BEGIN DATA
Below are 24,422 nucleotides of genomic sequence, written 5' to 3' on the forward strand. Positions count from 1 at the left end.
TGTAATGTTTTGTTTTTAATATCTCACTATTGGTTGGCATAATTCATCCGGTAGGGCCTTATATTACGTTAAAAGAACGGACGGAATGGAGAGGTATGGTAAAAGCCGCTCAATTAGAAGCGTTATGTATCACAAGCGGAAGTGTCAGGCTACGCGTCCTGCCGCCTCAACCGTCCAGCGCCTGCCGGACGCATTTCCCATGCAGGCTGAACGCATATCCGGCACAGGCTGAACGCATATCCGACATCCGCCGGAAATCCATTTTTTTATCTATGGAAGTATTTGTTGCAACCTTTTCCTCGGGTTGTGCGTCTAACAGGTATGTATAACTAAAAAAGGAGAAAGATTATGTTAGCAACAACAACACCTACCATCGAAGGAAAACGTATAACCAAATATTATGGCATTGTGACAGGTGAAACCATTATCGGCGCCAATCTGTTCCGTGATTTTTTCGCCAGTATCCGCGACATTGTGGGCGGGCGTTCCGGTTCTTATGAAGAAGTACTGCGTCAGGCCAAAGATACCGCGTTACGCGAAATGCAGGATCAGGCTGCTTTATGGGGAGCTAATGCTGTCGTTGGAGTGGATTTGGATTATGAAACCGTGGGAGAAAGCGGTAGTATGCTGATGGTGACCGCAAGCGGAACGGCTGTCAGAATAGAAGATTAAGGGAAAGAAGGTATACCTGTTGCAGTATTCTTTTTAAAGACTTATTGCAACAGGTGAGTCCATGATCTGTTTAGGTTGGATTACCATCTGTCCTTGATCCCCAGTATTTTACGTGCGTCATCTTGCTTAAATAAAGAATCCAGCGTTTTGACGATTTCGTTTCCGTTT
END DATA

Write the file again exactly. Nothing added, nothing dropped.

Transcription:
Below are 24,422 nucleotides of genomic sequence, written 5' to 3' on the forward strand. Positions count from 1 at the left end.
TGTAATGTTTTGTTTTTAATATCTCACTATTGGTTGGCATAATTCATCCGGTAGGGCCTTATATTACGTTAAAAGAACGGACGGAATGGAGAGGTATGGTAAAAGCCGCTCAATTAGAAGCGTTATGTATCACAAGCGGAAGTGTCAGGCTACGCGTCCTGCCGCCTCAACCGTCCAGCGCCTGCCGGACGCATTTCCCATGCAGGCTGAACGCATATCCGGCACAGGCTGAACGCATATCCGACATCCGCCGGAAATCCATTTTTTTATCTATGGAAGTATTTGTTGCAACCTTTTCCTCGGGTTGTGCGTCTAACAGGTATGTATAACTAAAAAAGGAGAAAGATTATGTTAGCAACAACAACACCTACCATCGAAGGAAAACGTATAACCAAATATTATGGCATTGTGACAGGTGAAACCATTATCGGCGCCAATCTGTTCCGTGATTTTTTCGCCAGTATCCGCGACATTGTGGGCGGGCGTTCCGGTTCTTATGAAGAAGTACTGCGTCAGGCCAAAGATACCGCGTTACGCGAAATGCAGGATCAGGCTGCTTTATGGGGAGCTAATGCTGTCGTTGGAGTGGATTTGGATTATGAAACCGTGGGAGAAAGCGGTAGTATGCTGATGGTGACCGCAAGCGGAACGGCTGTCAGAATAGAAGATTAAGGGAAAGAAGGTATACCTGTTGCAGTATTCTTTTTAAAGACTTATTGCAACAGGTGAGTCCATGATCTGTTTAGGTTGGATTACCATCTGTCCTTGATCCCCAGTATTTTACGTGCGTCATCTTGCTTAAATAAAGAATCCAGCGTTTTGACGATTTCGTTTCCGTTT